Never underestimate the importance of an album’s title. Coming up with a good one can often be the most grueling part of the entire process. Sure, an artist can get away with the occasional self-titled project, but more often than not you need a catchy moniker that sticks in a listener’s brain—but not something so wild that it’s the only thing they’ll remember (we’re looking at you, “Chocolate Starfish and the Hot Dog Flavored Water”).
Dorothy Martin, frontwoman of hard rock band Dorothy, may not have gone totally left field for her third studio album, but she certainly found her title in an unexpected place. “I was having coffee at my hotel in Brooklyn and the phrase ‘gifts from the Holy Ghost’ popped into my head and I was like, ‘Oh my gosh, that’s the album title,’” Martin says. “I wrote it down and I didn’t know what it meant, it just sounded really cool. Then I had a song I’d always wanted to include on the album, but it wasn’t finished and the chorus was missing something. I put ‘We are gifts from the Holy Ghost’ into the song and boom—we had the album title and the title track.”
Whether you want to call it fate, unconscious association or divine intervention, Martin took her title and ran with it. The title fell perfectly into place, just like so many other parts of the project. There was something in the air while “Gifts From The Holy Ghost” was coming together, almost as if Martin was being watched over by the music gods.
“There were no accidents,” she says. “I was led from one person to the next. They say, ‘More will be revealed, trust the journey,’ and I was like, ‘I fully trust you, let’s go.’ These songs would just come and it was like all of the puzzle pieces would just fall into place. Then at the last second, when we needed to finish the album, Scott Stevens brought me the song ‘Rest in Peace’ and when I heard the song, I had goosebumps. It was just too perfect and it all came together through faith.”
While Martin penned a majority of the songs on the album, she had a strong collaborator on her side—faith. Prior to writing this album, Martin was on tour when she found herself asking some big questions, such as “Why am I here?” or “Is there a God?” Then, in the midst of traveling from city to city, Martin felt the presence of a higher power and was never the same again.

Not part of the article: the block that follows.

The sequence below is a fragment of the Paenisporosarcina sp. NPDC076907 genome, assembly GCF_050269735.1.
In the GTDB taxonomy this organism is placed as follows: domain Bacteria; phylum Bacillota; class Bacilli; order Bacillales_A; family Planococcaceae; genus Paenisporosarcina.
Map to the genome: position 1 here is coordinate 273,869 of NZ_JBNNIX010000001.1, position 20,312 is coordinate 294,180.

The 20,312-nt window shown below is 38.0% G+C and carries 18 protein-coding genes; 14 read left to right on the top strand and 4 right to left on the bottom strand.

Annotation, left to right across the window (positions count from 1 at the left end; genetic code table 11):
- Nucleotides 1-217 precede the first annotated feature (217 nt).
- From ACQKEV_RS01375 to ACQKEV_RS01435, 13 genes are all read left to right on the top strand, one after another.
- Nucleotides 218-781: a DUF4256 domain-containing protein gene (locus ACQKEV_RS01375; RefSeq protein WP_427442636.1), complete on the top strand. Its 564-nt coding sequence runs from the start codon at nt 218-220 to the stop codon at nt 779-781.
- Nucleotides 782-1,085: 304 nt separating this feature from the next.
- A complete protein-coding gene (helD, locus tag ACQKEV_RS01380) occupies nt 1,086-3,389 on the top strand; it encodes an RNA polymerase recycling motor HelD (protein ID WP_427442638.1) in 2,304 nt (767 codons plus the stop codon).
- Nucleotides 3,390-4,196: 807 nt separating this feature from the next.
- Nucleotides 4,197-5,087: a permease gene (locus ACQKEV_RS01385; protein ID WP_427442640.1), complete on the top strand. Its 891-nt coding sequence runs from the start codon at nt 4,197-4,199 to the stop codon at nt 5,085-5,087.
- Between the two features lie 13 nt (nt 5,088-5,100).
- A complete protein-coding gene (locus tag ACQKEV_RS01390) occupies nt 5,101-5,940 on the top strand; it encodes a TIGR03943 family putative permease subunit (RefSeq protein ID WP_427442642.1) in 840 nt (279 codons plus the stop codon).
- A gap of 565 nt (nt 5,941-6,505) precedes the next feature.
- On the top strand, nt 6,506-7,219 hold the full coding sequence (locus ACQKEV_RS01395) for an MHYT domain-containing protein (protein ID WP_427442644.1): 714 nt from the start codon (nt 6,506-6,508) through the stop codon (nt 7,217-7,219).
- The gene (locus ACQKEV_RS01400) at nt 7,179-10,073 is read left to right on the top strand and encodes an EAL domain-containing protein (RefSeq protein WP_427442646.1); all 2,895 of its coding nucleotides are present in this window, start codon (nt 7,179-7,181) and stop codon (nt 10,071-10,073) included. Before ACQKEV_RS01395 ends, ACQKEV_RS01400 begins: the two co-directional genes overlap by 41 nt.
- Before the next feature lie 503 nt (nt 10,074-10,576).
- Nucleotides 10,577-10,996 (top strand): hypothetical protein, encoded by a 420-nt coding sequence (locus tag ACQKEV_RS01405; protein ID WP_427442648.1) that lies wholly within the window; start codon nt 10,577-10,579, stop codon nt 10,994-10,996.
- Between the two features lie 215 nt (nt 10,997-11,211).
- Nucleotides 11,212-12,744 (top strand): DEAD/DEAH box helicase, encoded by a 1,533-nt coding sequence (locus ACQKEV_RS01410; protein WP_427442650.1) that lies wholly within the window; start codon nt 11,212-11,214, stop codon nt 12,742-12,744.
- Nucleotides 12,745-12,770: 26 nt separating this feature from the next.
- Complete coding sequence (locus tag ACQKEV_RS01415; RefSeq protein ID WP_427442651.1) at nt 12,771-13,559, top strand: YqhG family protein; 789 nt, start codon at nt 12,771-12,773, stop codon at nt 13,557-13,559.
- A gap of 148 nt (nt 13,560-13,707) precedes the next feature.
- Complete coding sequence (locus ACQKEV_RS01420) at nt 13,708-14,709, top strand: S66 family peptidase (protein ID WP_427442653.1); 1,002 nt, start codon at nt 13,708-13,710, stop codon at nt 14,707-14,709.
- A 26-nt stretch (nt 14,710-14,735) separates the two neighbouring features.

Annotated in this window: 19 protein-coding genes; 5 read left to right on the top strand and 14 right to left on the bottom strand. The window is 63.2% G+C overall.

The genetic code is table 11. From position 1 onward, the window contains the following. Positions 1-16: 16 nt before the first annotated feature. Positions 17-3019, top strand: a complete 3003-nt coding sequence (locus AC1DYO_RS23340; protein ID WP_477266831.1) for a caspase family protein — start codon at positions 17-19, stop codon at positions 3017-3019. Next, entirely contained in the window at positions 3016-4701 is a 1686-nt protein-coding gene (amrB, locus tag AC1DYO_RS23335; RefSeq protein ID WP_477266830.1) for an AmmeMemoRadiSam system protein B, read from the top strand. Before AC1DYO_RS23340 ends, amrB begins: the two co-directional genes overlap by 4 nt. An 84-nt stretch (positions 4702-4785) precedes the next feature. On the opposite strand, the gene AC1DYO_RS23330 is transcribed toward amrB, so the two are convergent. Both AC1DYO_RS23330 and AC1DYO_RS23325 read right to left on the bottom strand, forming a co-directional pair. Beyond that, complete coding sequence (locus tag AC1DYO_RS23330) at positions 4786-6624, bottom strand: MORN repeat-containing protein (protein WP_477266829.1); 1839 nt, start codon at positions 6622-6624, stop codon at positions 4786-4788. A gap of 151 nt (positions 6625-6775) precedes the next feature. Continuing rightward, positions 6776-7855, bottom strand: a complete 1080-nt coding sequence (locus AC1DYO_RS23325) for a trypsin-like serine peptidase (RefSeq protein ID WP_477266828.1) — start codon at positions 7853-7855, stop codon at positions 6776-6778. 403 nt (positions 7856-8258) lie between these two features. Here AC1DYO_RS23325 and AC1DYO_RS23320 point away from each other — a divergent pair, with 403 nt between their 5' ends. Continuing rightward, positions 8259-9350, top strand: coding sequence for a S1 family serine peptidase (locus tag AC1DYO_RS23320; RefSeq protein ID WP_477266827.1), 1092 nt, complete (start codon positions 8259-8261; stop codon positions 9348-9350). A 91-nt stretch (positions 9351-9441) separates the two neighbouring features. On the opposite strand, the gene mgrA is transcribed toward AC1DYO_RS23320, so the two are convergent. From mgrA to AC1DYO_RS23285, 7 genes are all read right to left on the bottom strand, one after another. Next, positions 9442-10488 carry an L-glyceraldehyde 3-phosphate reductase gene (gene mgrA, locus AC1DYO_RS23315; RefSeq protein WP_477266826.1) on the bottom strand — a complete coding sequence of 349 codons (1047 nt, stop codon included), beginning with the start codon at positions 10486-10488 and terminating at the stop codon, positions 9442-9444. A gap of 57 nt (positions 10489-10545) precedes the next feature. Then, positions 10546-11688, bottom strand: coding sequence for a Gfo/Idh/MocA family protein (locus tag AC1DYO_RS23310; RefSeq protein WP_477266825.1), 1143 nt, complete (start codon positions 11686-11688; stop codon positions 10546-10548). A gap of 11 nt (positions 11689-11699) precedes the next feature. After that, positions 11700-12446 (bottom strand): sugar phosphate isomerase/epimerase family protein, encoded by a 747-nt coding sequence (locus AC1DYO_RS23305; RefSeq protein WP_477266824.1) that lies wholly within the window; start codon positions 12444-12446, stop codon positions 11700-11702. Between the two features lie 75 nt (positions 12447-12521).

“Our guitar tech was using heroin but I didn’t know,” Martin says. “We had just played a show in Philadelphia and he must have gotten some drugs. He shot up in his bunk, overdosed and died. They woke me up, we pulled off the highway and called 911. My manager was trying to do CPR on him, but he’d been gone for a long time. When I saw him, I knew he was dead and his spirit had left. But the weird, strange, miraculous thing about it was I was never scared.
“I felt this peaceful presence around all of us and this voice said to me, ‘Pray,’” she continues. “I grabbed my sound guy and my manager and was like, ‘Guys, we’ve got to pray.’ That’s when the paramedics came on the bus, started examining him, and I’m like, ‘God, if you’re out there please send him back and give him one more chance.’ Then, when I opened my eyes, they’d revived him.”
Martin was profoundly changed after experiencing a real-life resurrection. Not only did her outlook on touring change, but her entire mindset towards music was permanently altered. It greatly shaped the tone of “Gifts From The Holy Ghost” and, more than likely, every subsequent project she’ll release going forward. “My intention was to create inspiring and uplifting rock and roll music,” Martin says. “I wanted the songs to be good, but for there to also be substance and a hopeful message behind the lyrics. It’s about overcoming darkness and adversity. It gives you themes that grow on you and things that sink into your spirit. It’s definitely also about giving people hope and helping them to forget about their problems as they’re listening to the music.”